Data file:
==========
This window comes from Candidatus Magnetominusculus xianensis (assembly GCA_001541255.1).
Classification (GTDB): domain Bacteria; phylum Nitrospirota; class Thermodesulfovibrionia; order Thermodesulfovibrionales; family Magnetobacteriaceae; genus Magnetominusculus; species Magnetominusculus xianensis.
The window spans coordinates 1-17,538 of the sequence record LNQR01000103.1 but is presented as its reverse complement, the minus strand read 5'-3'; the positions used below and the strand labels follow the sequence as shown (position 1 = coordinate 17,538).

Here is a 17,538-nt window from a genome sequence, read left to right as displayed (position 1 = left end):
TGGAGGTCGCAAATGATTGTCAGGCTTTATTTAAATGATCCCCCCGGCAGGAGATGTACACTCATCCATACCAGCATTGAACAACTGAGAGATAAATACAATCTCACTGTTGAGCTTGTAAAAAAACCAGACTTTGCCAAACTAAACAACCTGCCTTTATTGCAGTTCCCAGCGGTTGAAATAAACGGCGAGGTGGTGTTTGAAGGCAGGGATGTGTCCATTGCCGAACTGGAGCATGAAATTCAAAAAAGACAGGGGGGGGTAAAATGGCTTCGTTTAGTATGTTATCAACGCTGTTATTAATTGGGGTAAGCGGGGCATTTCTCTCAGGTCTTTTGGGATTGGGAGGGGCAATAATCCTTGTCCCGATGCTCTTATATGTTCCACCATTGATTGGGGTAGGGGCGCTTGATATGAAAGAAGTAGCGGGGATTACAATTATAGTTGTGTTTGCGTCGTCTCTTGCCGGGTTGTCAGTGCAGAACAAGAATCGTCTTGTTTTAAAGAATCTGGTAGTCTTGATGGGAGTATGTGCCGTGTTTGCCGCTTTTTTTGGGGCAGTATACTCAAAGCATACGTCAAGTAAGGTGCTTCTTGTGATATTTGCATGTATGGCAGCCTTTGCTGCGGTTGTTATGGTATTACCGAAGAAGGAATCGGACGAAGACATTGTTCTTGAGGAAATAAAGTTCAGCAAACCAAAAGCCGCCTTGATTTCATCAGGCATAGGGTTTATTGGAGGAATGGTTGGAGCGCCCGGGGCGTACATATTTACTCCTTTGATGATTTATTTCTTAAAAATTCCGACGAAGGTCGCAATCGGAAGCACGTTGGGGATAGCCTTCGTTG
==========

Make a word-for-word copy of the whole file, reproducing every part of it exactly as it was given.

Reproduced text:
This window comes from Candidatus Magnetominusculus xianensis (assembly GCA_001541255.1).
Classification (GTDB): domain Bacteria; phylum Nitrospirota; class Thermodesulfovibrionia; order Thermodesulfovibrionales; family Magnetobacteriaceae; genus Magnetominusculus; species Magnetominusculus xianensis.
The window spans coordinates 1-17,538 of the sequence record LNQR01000103.1 but is presented as its reverse complement, the minus strand read 5'-3'; the positions used below and the strand labels follow the sequence as shown (position 1 = coordinate 17,538).

Here is a 17,538-nt window from a genome sequence, read left to right as displayed (position 1 = left end):
TGGAGGTCGCAAATGATTGTCAGGCTTTATTTAAATGATCCCCCCGGCAGGAGATGTACACTCATCCATACCAGCATTGAACAACTGAGAGATAAATACAATCTCACTGTTGAGCTTGTAAAAAAACCAGACTTTGCCAAACTAAACAACCTGCCTTTATTGCAGTTCCCAGCGGTTGAAATAAACGGCGAGGTGGTGTTTGAAGGCAGGGATGTGTCCATTGCCGAACTGGAGCATGAAATTCAAAAAAGACAGGGGGGGGTAAAATGGCTTCGTTTAGTATGTTATCAACGCTGTTATTAATTGGGGTAAGCGGGGCATTTCTCTCAGGTCTTTTGGGATTGGGAGGGGCAATAATCCTTGTCCCGATGCTCTTATATGTTCCACCATTGATTGGGGTAGGGGCGCTTGATATGAAAGAAGTAGCGGGGATTACAATTATAGTTGTGTTTGCGTCGTCTCTTGCCGGGTTGTCAGTGCAGAACAAGAATCGTCTTGTTTTAAAGAATCTGGTAGTCTTGATGGGAGTATGTGCCGTGTTTGCCGCTTTTTTTGGGGCAGTATACTCAAAGCATACGTCAAGTAAGGTGCTTCTTGTGATATTTGCATGTATGGCAGCCTTTGCTGCGGTTGTTATGGTATTACCGAAGAAGGAATCGGACGAAGACATTGTTCTTGAGGAAATAAAGTTCAGCAAACCAAAAGCCGCCTTGATTTCATCAGGCATAGGGTTTATTGGAGGAATGGTTGGAGCGCCCGGGGCGTACATATTTACTCCTTTGATGATTTATTTCTTAAAAATTCCGACGAAGGTCGCAATCGGAAGCACGTTGGGGATAGCCTTCGTTG